During the first six (6) months of employment, the entitlement is one (1) day paid sick leave for every twenty six (26) days worked. On the first working day of month number seven (7), the balance of the thirty (30) days kicks in and is available to the employee. Therefore, if the employee took no sick leave during the first six (6) months of employment, then on the first working day of month number seven (7), that employee would have thirty (30) days sick leave available to last him/her for the balance of  2.5 years remaining in his first three (3) year cycle.

If the employee took say four (4) days sick leave during the first six (6) months of employment, then on the first working day of month number seven (7), that employee would have twenty six (26) days sick leave available to last him/her for the next 2.5  years. This amount can be used by the employee at any time during the next 2.5 years, or three (3) years, as the case may be, but when it is all used up then of course the employee has no further sick leave available until the start of the next three (3) year cycle.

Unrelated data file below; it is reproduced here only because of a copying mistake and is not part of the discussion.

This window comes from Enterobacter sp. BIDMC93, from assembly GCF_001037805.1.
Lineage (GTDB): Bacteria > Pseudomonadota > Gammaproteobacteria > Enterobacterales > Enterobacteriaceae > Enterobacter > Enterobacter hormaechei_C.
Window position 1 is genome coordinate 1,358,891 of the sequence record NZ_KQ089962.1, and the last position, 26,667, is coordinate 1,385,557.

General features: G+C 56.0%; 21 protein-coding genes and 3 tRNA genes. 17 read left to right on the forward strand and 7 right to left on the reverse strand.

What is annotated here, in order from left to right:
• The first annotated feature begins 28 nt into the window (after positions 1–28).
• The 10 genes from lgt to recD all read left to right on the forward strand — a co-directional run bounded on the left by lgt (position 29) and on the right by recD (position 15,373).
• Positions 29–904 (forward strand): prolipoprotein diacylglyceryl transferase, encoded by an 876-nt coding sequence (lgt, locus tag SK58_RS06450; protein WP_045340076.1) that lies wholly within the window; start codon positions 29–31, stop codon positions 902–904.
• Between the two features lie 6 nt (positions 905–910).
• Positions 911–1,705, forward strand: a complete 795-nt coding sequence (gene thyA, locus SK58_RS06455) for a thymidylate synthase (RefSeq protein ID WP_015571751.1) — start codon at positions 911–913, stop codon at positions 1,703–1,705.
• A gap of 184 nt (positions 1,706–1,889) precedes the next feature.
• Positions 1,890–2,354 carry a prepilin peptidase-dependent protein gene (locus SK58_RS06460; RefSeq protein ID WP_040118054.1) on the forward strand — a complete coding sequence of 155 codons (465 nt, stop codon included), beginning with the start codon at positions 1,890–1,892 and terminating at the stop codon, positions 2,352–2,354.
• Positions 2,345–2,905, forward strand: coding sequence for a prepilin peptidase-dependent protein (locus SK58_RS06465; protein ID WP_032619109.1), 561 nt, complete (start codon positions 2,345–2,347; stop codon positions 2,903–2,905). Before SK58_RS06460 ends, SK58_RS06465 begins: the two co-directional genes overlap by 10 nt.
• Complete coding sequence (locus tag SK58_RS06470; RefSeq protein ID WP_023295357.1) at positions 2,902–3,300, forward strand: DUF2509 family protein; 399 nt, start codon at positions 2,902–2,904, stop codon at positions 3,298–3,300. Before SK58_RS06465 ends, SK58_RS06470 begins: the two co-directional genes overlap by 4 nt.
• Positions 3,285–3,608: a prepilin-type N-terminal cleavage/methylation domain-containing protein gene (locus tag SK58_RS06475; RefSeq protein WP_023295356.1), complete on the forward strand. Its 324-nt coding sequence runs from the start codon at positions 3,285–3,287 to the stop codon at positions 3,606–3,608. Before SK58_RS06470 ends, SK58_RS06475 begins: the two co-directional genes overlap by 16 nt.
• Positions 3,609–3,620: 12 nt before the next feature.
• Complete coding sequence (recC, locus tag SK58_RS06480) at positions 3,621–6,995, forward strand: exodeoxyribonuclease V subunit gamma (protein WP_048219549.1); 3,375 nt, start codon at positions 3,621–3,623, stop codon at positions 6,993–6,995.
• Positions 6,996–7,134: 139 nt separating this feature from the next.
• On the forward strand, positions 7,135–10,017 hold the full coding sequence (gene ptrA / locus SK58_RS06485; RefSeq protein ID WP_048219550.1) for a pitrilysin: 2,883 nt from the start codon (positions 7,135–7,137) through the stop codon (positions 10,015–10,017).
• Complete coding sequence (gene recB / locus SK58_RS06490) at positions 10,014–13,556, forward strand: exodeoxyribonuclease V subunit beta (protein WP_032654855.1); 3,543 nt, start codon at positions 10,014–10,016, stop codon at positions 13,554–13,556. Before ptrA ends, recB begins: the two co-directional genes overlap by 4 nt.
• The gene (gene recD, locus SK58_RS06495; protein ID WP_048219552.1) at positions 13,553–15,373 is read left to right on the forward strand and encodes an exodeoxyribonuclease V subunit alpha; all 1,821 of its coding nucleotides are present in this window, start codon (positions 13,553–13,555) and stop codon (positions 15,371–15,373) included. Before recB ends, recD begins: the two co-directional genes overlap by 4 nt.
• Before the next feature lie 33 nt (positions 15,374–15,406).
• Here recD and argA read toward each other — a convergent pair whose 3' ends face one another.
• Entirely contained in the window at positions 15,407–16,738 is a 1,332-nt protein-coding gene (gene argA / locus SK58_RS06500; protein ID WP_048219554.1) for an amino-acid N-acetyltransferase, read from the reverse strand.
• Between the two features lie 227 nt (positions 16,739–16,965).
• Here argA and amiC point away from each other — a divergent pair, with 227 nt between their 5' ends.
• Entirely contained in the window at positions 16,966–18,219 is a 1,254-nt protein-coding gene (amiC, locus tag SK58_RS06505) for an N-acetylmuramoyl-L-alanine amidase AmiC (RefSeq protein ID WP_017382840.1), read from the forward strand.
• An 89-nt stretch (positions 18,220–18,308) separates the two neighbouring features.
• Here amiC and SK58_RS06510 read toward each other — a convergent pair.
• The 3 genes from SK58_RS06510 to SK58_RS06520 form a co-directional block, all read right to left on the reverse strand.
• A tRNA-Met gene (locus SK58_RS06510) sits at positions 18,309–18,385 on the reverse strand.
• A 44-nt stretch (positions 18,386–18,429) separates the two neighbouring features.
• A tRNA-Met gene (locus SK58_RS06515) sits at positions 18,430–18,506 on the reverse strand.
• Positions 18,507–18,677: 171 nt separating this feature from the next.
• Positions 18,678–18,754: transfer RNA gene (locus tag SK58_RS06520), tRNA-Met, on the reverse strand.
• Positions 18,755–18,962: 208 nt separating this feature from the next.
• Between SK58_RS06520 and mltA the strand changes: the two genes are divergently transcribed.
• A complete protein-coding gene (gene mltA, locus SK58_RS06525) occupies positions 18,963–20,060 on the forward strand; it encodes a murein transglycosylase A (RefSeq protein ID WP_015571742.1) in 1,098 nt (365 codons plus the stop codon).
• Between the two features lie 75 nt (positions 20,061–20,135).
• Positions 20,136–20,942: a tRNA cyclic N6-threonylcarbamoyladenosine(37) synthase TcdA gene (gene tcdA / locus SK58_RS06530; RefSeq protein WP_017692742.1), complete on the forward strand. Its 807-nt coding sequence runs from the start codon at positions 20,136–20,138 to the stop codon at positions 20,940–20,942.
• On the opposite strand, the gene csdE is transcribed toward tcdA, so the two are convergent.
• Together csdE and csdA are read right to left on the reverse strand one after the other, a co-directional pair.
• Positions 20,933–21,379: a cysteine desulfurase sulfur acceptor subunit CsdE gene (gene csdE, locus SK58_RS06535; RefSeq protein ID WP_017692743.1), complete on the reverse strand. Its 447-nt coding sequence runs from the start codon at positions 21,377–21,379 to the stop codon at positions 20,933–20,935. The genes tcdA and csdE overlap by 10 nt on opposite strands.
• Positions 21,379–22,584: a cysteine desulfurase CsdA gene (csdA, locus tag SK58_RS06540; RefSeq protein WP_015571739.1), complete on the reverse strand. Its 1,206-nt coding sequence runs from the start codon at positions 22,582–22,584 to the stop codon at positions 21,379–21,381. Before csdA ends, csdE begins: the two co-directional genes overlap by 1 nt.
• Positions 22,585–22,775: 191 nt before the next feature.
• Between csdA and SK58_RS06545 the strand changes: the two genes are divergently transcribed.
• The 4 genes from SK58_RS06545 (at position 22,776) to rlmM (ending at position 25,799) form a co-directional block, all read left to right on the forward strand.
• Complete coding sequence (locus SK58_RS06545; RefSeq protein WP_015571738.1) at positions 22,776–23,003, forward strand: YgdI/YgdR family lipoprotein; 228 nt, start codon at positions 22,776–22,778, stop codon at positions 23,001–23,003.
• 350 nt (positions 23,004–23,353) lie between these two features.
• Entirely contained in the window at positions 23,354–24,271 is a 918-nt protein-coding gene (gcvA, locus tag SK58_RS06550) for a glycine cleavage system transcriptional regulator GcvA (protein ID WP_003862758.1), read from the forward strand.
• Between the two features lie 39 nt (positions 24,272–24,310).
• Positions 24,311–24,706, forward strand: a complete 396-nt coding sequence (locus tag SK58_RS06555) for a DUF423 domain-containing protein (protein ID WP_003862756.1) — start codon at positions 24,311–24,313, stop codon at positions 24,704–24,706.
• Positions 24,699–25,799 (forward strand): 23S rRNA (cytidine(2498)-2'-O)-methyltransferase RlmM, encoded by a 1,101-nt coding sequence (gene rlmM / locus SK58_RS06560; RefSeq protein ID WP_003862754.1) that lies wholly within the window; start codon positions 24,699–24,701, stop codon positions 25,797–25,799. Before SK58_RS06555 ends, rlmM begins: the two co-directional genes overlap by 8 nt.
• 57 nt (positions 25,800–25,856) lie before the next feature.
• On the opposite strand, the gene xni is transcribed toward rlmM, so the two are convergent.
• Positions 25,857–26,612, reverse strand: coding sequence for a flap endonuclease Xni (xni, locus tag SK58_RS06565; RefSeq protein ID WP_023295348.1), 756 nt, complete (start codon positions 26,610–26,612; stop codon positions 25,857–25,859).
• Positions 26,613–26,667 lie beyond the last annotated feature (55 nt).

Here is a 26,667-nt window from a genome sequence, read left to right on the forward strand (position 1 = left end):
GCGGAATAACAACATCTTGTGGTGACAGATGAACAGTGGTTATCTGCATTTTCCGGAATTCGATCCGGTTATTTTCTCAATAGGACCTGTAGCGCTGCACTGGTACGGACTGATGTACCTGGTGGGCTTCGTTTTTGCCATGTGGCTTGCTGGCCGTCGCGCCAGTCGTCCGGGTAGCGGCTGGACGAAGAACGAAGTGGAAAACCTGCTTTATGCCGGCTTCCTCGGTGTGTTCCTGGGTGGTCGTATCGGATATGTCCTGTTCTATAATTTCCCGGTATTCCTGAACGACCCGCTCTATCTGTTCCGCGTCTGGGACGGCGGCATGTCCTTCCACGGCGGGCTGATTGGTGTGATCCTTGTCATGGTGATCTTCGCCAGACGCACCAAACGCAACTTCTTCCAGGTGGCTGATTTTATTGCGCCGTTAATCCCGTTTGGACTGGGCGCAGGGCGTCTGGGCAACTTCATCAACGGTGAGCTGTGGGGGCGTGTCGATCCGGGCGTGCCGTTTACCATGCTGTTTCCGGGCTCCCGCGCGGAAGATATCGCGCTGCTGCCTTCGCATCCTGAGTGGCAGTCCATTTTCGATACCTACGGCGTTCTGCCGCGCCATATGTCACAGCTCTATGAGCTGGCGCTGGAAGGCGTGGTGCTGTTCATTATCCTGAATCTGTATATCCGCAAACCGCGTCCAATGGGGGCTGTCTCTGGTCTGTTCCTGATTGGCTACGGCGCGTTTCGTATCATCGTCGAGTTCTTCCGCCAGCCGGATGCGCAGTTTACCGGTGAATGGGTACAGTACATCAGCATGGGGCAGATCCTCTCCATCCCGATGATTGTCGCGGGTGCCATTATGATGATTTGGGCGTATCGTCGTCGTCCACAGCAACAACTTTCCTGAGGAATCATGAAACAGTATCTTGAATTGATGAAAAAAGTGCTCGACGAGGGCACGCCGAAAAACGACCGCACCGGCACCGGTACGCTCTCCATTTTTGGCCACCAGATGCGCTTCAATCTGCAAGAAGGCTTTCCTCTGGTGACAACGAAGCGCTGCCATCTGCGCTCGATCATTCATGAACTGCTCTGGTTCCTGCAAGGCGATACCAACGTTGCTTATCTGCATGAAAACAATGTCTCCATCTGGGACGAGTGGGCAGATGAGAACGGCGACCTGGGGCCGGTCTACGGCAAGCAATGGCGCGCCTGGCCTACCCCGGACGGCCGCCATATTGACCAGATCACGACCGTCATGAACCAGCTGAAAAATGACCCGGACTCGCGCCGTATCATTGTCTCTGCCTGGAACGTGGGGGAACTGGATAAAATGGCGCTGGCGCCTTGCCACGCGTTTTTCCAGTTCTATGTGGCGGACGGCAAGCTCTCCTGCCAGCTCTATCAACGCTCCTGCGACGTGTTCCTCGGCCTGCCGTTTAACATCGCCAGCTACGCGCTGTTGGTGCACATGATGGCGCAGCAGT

Any sick leave remaining to the credit of the employee at the end of a sick leave cycle is forfeited, and is not carried over to the next leave cycle. Any sick leave remaining to the credit of the employee upon termination of the employment agreement by either party, is forfeited and the employee is not entitled to receive any payment for any sick leave days outstanding to the employee's credit.

Family Responsibility Leave
Family responsibility leave is presently an allowance of three (3) days on full pay per year, and if the employee does not utilise the family responsibility leave during any one (1) year, then any part of the allowance remaining at the end of the year is forfeited and is not carried over to the next year.